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Research Finds Homeowners Plagued by Thousands of Leaking Underground Oil Tanks

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RISMEDIA, April 26, 2007-Research released by Environmental Data Resources, Inc. (EDR) shows more than 400,000 leaking underground storage tanks and more than 1 million incidents of properties with known hazardous contamination spills have been reported in government records, all of which pose a serious health threat to residents nationwide.

"These numbers highlight the need for consumers to better understand what is present on and around their property or the property they are considering buying. The presence of environmental contaminants in the ground beneath a home and the neighborhood around it, and the potential impact they could have on a family's health is something homeowners and home buyers should investigate for their own safety," said EDR CEO Robert Barber.

The over 400,000 known leaking underground oil tanks present safety, legal and cost concerns for homeowners and home buyers due to the amount of potential contamination and high cost of removal and remediation. Many of the tanks identified in government records were buried decades ago, and their existence is often unknown by the current resident. As a result, unsuspecting home buyers can inherit the burden and cost for removing the tank and any contamination that occurred.

The over 1 million properties affected by chemical spills that EDR identified were all reported to federal, state and local agencies as locations where hazardous substances were released. These can be large or small events where pollutants, ranging from oil and gasoline to heavy-duty industrial chemicals, have been recorded by government agencies as property contaminants.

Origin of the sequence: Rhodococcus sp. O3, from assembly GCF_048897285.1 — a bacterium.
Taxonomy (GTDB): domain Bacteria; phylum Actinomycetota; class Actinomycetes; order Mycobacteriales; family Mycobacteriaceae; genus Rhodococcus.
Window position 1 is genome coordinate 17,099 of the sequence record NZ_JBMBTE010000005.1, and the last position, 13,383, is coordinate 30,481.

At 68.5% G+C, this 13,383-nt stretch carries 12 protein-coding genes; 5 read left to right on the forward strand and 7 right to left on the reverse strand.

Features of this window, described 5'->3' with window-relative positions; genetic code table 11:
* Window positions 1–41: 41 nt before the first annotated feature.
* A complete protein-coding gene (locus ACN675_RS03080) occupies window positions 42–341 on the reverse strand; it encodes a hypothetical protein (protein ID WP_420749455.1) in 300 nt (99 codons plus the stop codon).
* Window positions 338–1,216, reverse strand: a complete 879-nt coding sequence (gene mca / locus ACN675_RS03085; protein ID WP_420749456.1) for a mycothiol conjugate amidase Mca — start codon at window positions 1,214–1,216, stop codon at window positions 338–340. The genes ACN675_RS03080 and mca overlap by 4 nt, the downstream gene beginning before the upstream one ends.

The statistics were compiled from federal, state and municipal records, by EDR, the nation's leading provider of environmental risk information. In recent years, demand by consumers to find out if buried oil tanks or other contaminants exist on or near a property has grown, particularly as part of home buyer due diligence that also includes researching school systems or local crime rates.

"In the last year we have seen an increase in the number of people looking for more in-depth information about the conditions around a home and more and more home inspectors are including environmental reports in their service offering," said Frank Lesch, president of the American Society of Home Inspectors (ASHI).

"Information that was once elusive or too expensive for a homeowner is now readily available as a result of the technology we have to harness extensive data from local, state and federal offices that allows us to identify the existing conditions of any property in the United States," said Barber.

Because contamination is often the result of historical activities, it usually shows no visible signs of the dangers posed to residents through toxic air, water or soil. Professionally prepared environmental risk reports are the only way to screen for these types of issues, and EDR has the data.

EDR recommends home buyers ask an EDR-Certified home inspector or their real estate agent how to access an environmental report on their property.

For more information, visit www.edrnet.com.

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